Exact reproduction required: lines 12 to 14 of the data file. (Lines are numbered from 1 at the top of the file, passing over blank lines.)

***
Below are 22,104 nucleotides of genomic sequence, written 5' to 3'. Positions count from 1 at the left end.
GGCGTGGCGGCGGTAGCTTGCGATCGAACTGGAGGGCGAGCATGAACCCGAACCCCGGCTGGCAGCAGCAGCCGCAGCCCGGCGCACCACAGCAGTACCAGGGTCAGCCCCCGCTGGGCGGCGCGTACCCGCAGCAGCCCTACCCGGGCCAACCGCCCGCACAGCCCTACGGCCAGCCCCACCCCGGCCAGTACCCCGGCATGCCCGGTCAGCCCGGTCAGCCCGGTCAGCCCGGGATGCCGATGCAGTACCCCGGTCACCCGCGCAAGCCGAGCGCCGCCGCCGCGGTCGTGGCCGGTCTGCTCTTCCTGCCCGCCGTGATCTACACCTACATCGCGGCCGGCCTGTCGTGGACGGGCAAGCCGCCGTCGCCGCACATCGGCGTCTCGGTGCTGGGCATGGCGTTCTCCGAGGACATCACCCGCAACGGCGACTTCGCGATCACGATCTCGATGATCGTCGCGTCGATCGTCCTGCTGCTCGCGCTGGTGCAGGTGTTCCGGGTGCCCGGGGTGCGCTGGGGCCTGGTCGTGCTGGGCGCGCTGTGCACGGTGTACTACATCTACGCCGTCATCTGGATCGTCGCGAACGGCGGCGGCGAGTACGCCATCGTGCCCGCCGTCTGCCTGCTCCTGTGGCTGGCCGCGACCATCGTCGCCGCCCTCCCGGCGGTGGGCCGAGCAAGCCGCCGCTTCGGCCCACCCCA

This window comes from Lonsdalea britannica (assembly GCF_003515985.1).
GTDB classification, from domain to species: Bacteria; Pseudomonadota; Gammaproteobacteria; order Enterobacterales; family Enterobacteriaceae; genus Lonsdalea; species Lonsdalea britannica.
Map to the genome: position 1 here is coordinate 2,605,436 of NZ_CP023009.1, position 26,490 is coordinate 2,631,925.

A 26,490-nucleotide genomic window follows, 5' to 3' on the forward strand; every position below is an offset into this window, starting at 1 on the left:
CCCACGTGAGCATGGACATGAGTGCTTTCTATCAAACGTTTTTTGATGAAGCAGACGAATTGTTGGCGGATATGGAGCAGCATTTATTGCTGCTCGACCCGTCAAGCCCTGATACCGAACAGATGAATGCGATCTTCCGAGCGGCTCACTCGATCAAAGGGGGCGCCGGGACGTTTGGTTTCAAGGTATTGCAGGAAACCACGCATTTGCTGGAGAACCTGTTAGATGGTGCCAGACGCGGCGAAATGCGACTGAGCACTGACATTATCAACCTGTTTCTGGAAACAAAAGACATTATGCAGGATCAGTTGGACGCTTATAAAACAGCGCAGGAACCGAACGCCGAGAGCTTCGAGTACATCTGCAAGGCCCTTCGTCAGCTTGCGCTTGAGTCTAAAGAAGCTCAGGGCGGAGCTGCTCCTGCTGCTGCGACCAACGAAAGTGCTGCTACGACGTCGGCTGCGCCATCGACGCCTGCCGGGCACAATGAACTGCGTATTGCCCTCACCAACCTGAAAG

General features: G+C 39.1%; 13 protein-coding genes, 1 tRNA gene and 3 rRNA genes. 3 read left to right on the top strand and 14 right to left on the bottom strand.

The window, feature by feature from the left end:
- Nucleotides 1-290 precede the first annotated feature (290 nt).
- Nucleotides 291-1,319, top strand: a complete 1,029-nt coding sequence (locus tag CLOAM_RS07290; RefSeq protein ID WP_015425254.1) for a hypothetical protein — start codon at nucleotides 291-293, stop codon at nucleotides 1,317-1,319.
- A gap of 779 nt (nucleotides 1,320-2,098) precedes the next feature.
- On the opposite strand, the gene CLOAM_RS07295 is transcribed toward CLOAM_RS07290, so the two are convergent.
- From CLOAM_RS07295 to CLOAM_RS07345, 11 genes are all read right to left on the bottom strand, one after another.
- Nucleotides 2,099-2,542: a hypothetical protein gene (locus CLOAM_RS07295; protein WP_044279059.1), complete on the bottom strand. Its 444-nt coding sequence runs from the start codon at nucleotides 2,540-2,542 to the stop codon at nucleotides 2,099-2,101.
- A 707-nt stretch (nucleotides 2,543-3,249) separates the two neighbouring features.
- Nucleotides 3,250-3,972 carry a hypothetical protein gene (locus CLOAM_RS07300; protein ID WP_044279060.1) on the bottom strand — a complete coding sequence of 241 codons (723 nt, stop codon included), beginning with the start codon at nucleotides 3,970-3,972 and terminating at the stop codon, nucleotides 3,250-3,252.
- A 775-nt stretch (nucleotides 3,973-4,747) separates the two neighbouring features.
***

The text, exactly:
- A gap of 779 nt (nucleotides 1,320-2,098) precedes the next feature.
- On the opposite strand, the gene CLOAM_RS07295 is transcribed toward CLOAM_RS07290, so the two are convergent.
- From CLOAM_RS07295 to CLOAM_RS07345, 11 genes are all read right to left on the bottom strand, one after another.